• Attending a religious service or communal celebration might also help to give a sense of re-connection with others
  • Get out of the house and go for a walk. Many people go walking on Christmas day
  • Try to avoid things that make you feel worse such as alcohol, recreational drugs, over eating
  • Remind yourself that this is a difficult time and that it will pass
  • Try to plan one outdoor activity each day
  • Write down what you are feeling
  • If you are feeling really lonely, depressed and cannot find a way to reach out to others think about contacting the services below

Coping with sad or painful memories

Christmas is a time when we can become painfully aware of the losses in our lives, the people who have gone from us through bereavement, family separation, past traumas etc.  If you are trying to manage painful feelings at Christmas, here are some ideas that might help:

  • Try not to hide your feelings. Try to find someone you can talk to over the holidays
  • Reassure children and young people that it is okay to feel upset and encourage them to talk about how their feeling
  • Identify one friend that you trust and know you can call on to talk over the holiday. Ask them to be your “listening ear” over the holiday
  • Light a special candle for the person who is missing or for the painful secret or memory you’re trying to cope with. You don’t need to tell anyone the significance of the candle. Candles are an acceptable part of the Christmas décor
  • Keep a diary over the holiday and really use it to write down how you are feeling
  • Drink a toast to absent loved ones, name them
  • It can be helpful for children to remember people who are no longer in their lives through making a special bauble for the Christmas Tree that represents them

Dealing with Conflict

Many of the worst arguments happen at Christmas. Bored children, being cooped up with relatives, the availability of alcohol, and a sense of claustrophobia can create an environment where tensions are high.

  • Try to pre-empt possible arguments by planning access arrangements in advance
  • Try to communicate in a direct, open and honest manner
  • Don’t meet another person’s anger with your anger
  • Respect yourself even if the other parent shows you none
  • Get out for a walk with the children – tire them out
  • Have a bath or take a nap to get away from everyone
  • Be prepared to let some behaviours go over the Christmas period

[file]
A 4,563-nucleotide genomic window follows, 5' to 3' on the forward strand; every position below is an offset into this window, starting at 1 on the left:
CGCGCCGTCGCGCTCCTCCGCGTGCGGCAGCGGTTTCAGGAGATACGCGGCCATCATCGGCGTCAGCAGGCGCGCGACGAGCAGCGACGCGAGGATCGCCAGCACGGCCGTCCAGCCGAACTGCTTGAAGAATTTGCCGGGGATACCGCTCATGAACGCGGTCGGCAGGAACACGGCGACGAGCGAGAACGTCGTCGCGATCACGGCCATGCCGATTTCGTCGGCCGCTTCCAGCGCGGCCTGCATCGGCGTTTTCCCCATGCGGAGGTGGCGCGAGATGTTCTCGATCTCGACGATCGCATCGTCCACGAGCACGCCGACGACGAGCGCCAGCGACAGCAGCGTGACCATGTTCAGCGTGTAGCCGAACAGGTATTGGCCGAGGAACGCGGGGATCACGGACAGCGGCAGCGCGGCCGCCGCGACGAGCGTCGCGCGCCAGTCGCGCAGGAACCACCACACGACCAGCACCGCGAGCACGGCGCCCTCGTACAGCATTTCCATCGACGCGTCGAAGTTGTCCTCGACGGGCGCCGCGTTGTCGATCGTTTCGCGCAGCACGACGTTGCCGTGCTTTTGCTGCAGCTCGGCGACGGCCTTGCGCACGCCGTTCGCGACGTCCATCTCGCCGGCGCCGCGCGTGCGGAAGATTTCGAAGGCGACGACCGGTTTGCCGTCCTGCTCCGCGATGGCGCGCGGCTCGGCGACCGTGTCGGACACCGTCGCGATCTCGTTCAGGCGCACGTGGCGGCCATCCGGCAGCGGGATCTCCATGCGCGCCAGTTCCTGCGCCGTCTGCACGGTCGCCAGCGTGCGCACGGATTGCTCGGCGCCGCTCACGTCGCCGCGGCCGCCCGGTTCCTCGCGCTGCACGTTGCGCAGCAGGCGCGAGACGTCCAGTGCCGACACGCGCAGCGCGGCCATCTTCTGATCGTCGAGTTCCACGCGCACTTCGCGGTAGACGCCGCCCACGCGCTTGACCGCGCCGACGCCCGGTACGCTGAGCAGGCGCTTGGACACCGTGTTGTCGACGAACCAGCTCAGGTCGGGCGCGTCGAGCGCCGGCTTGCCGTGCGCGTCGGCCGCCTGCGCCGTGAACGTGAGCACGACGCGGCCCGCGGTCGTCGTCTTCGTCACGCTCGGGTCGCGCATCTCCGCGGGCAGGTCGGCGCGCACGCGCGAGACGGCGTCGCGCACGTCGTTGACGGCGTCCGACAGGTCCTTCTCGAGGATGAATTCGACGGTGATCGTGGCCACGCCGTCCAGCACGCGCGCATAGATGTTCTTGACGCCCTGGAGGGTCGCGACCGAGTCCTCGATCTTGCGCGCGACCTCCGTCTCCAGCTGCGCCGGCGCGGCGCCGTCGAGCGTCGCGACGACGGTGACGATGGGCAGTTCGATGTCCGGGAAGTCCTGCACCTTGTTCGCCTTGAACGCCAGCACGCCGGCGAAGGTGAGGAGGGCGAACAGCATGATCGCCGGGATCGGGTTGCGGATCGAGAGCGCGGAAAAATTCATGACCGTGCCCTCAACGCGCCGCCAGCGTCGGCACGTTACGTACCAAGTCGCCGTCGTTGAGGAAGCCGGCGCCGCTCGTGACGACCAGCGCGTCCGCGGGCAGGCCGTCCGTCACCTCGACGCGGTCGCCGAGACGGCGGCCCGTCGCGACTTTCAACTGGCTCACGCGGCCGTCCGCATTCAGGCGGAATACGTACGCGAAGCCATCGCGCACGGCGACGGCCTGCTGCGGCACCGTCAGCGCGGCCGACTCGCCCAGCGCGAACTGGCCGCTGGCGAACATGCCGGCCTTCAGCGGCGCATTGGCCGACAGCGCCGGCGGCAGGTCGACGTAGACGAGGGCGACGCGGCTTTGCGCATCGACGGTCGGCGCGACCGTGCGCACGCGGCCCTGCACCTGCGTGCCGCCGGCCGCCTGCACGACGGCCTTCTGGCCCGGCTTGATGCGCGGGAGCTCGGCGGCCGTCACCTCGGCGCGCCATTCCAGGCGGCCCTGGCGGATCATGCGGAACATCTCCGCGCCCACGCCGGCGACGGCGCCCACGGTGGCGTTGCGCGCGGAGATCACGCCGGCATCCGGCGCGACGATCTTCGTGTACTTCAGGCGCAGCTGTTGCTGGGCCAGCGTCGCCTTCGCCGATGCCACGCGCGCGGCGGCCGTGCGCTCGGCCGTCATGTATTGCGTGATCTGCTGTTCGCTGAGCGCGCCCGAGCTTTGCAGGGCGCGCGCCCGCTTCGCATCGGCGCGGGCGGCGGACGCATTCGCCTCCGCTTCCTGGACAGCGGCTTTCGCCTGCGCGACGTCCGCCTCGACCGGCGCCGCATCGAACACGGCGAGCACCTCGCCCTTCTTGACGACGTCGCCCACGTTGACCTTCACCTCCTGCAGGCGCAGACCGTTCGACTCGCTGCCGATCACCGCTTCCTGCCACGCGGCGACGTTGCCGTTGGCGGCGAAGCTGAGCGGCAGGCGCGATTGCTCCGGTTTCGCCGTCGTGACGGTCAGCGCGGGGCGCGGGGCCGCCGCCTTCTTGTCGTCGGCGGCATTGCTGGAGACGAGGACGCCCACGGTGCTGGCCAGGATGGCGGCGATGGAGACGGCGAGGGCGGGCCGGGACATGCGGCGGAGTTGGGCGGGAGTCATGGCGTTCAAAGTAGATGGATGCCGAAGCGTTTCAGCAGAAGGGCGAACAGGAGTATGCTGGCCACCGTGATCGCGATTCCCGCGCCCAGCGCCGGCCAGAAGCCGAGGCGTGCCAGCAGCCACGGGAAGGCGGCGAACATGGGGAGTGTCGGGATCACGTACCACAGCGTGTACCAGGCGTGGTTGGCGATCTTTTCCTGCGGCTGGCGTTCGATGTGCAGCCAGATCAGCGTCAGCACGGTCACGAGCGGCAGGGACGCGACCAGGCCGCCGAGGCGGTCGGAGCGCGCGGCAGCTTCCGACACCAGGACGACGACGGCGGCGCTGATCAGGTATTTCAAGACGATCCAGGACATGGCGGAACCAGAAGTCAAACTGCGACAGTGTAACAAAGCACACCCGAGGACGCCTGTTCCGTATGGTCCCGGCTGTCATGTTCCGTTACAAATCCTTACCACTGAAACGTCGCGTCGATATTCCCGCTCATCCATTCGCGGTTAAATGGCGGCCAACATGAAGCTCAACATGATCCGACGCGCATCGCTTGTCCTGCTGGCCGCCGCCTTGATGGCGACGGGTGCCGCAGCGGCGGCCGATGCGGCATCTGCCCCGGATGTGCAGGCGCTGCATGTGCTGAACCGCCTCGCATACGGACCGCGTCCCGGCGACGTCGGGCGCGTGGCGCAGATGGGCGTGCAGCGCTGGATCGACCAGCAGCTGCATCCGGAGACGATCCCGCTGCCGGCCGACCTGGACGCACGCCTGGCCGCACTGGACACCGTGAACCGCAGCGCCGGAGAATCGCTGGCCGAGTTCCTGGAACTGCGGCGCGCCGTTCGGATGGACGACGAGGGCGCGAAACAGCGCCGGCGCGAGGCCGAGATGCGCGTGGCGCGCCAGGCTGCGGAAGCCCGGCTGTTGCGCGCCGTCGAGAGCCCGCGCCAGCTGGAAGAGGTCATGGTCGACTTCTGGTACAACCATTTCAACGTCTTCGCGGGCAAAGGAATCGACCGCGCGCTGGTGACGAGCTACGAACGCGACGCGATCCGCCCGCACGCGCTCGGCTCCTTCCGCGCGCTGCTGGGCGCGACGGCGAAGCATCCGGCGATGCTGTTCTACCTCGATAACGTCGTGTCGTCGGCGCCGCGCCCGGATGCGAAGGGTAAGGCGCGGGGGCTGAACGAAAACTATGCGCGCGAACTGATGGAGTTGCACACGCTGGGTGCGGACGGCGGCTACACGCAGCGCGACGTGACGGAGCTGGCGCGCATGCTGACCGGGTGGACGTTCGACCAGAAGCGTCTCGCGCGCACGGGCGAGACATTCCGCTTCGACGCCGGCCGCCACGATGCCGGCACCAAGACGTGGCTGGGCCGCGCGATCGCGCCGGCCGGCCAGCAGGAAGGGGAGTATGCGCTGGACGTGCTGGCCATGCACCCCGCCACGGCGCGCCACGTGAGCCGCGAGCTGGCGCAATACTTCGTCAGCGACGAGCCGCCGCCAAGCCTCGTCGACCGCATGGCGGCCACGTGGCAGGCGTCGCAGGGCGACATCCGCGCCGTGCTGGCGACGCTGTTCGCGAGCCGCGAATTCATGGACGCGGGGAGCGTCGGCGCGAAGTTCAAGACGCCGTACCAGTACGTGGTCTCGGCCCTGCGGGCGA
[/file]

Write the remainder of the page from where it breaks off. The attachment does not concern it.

• Be willing to compromise if necessary
  • If your child complains about the other parent, try encouraging them to talk directly with that parent
  • Keep adult communication directly between adults. Refuse to use your child as a go-between.

For help and advice

One Family askonefamily Lo-call Helpline | 1890 662 212 | support@onefamily.ie

The Money Advice and Budgeting Service | 0761 07 2000 | www.mabs.ie

Citizens Information Helpline | 0761 07 4000 | 9am to 8pm from Monday to Friday

The Samaritans | 1850 60 90 90 |  24 Hours service

Aware – Defeat Depression | 1890 303 302 | 10am – 10pm from Monday to Sunday

Press Release | Government Policies are Failing Poor Families: 30% askonefamily helpline calls increase

Press Release

Government Policies Are Failing Poor Families

askonefamily helpline calls up by another 30%

One Family Annual Review 2014

www.onefamily.ie

(Dublin, Monday 17 August 2015) One Family, Ireland’s organisation for people parenting alone, sharing parenting and separating, launches its Annual Review 2014 as its askonefamily helpline continues to respond to an unprecedented rise in numbers of distressed callers. In 2014, helpline calls rose by 30%. This followed a 20% rise in 2013; and in 2015, to date, a staggering 50% increase.  This worrying trend reflects the reality for one-parent families in Ireland today as Government choices are creating more poverty for children and parents in thousands of one-parent families. These are families who have already borne the brunt of cuts since Budget 2012. These are families who simply have no resources left, yet Government continues its onslaught of activation without adequate supports as 57,000 lone parents have now been transitioned.